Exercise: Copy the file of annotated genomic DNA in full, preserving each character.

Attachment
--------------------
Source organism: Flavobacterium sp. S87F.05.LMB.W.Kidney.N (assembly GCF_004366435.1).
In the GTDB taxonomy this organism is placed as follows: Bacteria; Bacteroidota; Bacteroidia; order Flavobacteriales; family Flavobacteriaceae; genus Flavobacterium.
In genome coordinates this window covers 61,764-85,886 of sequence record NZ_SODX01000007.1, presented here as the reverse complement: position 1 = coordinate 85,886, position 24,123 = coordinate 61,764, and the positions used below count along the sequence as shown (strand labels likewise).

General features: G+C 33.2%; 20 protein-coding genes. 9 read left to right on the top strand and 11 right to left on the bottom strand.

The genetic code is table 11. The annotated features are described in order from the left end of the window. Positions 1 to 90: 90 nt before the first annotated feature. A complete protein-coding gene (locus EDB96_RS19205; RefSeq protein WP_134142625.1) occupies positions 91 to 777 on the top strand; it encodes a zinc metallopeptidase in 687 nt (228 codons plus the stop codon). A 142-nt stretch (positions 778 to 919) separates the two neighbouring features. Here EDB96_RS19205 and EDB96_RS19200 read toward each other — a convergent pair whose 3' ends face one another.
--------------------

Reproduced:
Source organism: Flavobacterium sp. S87F.05.LMB.W.Kidney.N (assembly GCF_004366435.1).
In the GTDB taxonomy this organism is placed as follows: Bacteria; Bacteroidota; Bacteroidia; order Flavobacteriales; family Flavobacteriaceae; genus Flavobacterium.
In genome coordinates this window covers 61,764-85,886 of sequence record NZ_SODX01000007.1, presented here as the reverse complement: position 1 = coordinate 85,886, position 24,123 = coordinate 61,764, and the positions used below count along the sequence as shown (strand labels likewise).

General features: G+C 33.2%; 20 protein-coding genes. 9 read left to right on the top strand and 11 right to left on the bottom strand.

The genetic code is table 11. The annotated features are described in order from the left end of the window. Positions 1 to 90: 90 nt before the first annotated feature. A complete protein-coding gene (locus EDB96_RS19205; RefSeq protein WP_134142625.1) occupies positions 91 to 777 on the top strand; it encodes a zinc metallopeptidase in 687 nt (228 codons plus the stop codon). A 142-nt stretch (positions 778 to 919) separates the two neighbouring features. Here EDB96_RS19205 and EDB96_RS19200 read toward each other — a convergent pair whose 3' ends face one another.